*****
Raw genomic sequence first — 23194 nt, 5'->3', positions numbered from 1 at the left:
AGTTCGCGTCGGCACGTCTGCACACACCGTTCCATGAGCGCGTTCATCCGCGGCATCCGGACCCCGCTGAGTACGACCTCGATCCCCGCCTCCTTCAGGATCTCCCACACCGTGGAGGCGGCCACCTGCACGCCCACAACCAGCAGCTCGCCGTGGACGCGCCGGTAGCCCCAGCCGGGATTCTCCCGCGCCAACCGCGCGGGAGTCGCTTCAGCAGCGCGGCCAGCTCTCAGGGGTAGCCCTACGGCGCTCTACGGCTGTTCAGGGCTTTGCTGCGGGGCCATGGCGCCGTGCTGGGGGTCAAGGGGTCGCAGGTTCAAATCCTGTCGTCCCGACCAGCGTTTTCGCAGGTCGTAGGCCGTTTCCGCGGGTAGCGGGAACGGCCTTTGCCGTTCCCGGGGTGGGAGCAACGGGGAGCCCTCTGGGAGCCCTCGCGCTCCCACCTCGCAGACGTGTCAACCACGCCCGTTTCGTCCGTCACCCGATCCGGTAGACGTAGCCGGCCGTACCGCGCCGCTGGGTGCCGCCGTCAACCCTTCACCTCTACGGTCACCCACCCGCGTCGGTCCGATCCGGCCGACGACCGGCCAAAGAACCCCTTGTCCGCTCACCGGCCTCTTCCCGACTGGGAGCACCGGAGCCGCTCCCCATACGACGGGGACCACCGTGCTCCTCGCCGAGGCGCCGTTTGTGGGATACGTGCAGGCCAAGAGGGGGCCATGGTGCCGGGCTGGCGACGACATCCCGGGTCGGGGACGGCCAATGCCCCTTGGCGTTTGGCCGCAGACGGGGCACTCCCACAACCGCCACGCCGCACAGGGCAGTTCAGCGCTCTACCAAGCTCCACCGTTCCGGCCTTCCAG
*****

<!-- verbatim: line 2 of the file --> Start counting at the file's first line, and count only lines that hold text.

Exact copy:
AGTTCGCGTCGGCACGTCTGCACACACCGTTCCATGAGCGCGTTCATCCGCGGCATCCGGACCCCGCTGAGTACGACCTCGATCCCCGCCTCCTTCAGGATCTCCCACACCGTGGAGGCGGCCACCTGCACGCCCACAACCAGCAGCTCGCCGTGGACGCGCCGGTAGCCCCAGCCGGGATTCTCCCGCGCCAACCGCGCGGGAGTCGCTTCAGCAGCGCGGCCAGCTCTCAGGGGTAGCCCTACGGCGCTCTACGGCTGTTCAGGGCTTTGCTGCGGGGCCATGGCGCCGTGCTGGGGGTCAAGGGGTCGCAGGTTCAAATCCTGTCGTCCCGACCAGCGTTTTCGCAGGTCGTAGGCCGTTTCCGCGGGTAGCGGGAACGGCCTTTGCCGTTCCCGGGGTGGGAGCAACGGGGAGCCCTCTGGGAGCCCTCGCGCTCCCACCTCGCAGACGTGTCAACCACGCCCGTTTCGTCCGTCACCCGATCCGGTAGACGTAGCCGGCCGTACCGCGCCGCTGGGTGCCGCCGTCAACCCTTCACCTCTACGGTCACCCACCCGCGTCGGTCCGATCCGGCCGACGACCGGCCAAAGAACCCCTTGTCCGCTCACCGGCCTCTTCCCGACTGGGAGCACCGGAGCCGCTCCCCATACGACGGGGACCACCGTGCTCCTCGCCGAGGCGCCGTTTGTGGGATACGTGCAGGCCAAGAGGGGGCCATGGTGCCGGGCTGGCGACGACATCCCGGGTCGGGGACGGCCAATGCCCCTTGGCGTTTGGCCGCAGACGGGGCACTCCCACAACCGCCACGCCGCACAGGGCAGTTCAGCGCTCTACCAAGCTCCACCGTTCCGGCCTTCCAG